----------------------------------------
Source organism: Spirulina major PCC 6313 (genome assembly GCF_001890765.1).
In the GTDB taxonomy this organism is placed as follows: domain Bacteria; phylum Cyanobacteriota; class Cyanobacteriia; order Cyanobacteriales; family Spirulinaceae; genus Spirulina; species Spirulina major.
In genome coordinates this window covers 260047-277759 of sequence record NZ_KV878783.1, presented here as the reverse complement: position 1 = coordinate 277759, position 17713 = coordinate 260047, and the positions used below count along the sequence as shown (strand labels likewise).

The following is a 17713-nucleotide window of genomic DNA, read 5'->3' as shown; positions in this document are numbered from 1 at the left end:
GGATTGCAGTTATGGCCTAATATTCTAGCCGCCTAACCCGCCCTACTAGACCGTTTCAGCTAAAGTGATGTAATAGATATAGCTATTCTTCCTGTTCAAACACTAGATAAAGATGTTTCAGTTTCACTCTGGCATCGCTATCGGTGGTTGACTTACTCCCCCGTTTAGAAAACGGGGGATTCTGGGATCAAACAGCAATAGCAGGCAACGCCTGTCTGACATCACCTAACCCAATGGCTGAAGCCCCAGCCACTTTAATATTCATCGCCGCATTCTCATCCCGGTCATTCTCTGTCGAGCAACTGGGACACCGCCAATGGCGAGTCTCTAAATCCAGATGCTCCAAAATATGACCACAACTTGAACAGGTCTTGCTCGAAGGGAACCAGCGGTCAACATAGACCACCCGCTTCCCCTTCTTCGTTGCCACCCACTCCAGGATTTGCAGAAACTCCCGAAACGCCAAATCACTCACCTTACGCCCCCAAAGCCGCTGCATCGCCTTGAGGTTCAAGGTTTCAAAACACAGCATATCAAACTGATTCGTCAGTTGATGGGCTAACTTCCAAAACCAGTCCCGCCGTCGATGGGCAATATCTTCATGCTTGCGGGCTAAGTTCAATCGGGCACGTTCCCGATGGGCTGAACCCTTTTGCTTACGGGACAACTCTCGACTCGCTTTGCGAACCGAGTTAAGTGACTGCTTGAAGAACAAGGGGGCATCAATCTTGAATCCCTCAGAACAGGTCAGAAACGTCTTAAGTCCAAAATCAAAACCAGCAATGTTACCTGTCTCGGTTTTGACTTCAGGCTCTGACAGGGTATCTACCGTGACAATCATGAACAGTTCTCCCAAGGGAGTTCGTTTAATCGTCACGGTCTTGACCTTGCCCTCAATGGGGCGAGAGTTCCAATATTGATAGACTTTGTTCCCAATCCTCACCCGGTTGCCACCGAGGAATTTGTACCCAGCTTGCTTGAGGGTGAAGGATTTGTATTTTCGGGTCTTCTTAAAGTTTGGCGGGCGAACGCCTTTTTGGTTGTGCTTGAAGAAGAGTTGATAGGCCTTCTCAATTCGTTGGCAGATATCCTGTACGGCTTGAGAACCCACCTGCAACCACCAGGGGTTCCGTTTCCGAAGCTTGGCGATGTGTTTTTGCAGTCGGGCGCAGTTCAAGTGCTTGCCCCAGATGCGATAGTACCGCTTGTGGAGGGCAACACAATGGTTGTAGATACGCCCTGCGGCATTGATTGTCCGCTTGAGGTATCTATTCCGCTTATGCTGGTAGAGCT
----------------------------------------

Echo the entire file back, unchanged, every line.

Source organism: Spirulina major PCC 6313 (genome assembly GCF_001890765.1).
In the GTDB taxonomy this organism is placed as follows: domain Bacteria; phylum Cyanobacteriota; class Cyanobacteriia; order Cyanobacteriales; family Spirulinaceae; genus Spirulina; species Spirulina major.
In genome coordinates this window covers 260047-277759 of sequence record NZ_KV878783.1, presented here as the reverse complement: position 1 = coordinate 277759, position 17713 = coordinate 260047, and the positions used below count along the sequence as shown (strand labels likewise).

The following is a 17713-nucleotide window of genomic DNA, read 5'->3' as shown; positions in this document are numbered from 1 at the left end:
GGATTGCAGTTATGGCCTAATATTCTAGCCGCCTAACCCGCCCTACTAGACCGTTTCAGCTAAAGTGATGTAATAGATATAGCTATTCTTCCTGTTCAAACACTAGATAAAGATGTTTCAGTTTCACTCTGGCATCGCTATCGGTGGTTGACTTACTCCCCCGTTTAGAAAACGGGGGATTCTGGGATCAAACAGCAATAGCAGGCAACGCCTGTCTGACATCACCTAACCCAATGGCTGAAGCCCCAGCCACTTTAATATTCATCGCCGCATTCTCATCCCGGTCATTCTCTGTCGAGCAACTGGGACACCGCCAATGGCGAGTCTCTAAATCCAGATGCTCCAAAATATGACCACAACTTGAACAGGTCTTGCTCGAAGGGAACCAGCGGTCAACATAGACCACCCGCTTCCCCTTCTTCGTTGCCACCCACTCCAGGATTTGCAGAAACTCCCGAAACGCCAAATCACTCACCTTACGCCCCCAAAGCCGCTGCATCGCCTTGAGGTTCAAGGTTTCAAAACACAGCATATCAAACTGATTCGTCAGTTGATGGGCTAACTTCCAAAACCAGTCCCGCCGTCGATGGGCAATATCTTCATGCTTGCGGGCTAAGTTCAATCGGGCACGTTCCCGATGGGCTGAACCCTTTTGCTTACGGGACAACTCTCGACTCGCTTTGCGAACCGAGTTAAGTGACTGCTTGAAGAACAAGGGGGCATCAATCTTGAATCCCTCAGAACAGGTCAGAAACGTCTTAAGTCCAAAATCAAAACCAGCAATGTTACCTGTCTCGGTTTTGACTTCAGGCTCTGACAGGGTATCTACCGTGACAATCATGAACAGTTCTCCCAAGGGAGTTCGTTTAATCGTCACGGTCTTGACCTTGCCCTCAATGGGGCGAGAGTTCCAATATTGATAGACTTTGTTCCCAATCCTCACCCGGTTGCCACCGAGGAATTTGTACCCAGCTTGCTTGAGGGTGAAGGATTTGTATTTTCGGGTCTTCTTAAAGTTTGGCGGGCGAACGCCTTTTTGGTTGTGCTTGAAGAAGAGTTGATAGGCCTTCTCAATTCGTTGGCAGATATCCTGTACGGCTTGAGAACCCACCTGCAACCACCAGGGGTTCCGTTTCCGAAGCTTGGCGATGTGTTTTTGCAGTCGGGCGCAGTTCAAGTGCTTGCCCCAGATGCGATAGTACCGCTTGTGGAGGGCAACACAATGGTTGTAGATACGCCCTGCGGCATTGATTGTCCGCTTGAGGTATCTATTCCGCTTATGCTGGTAGAGCT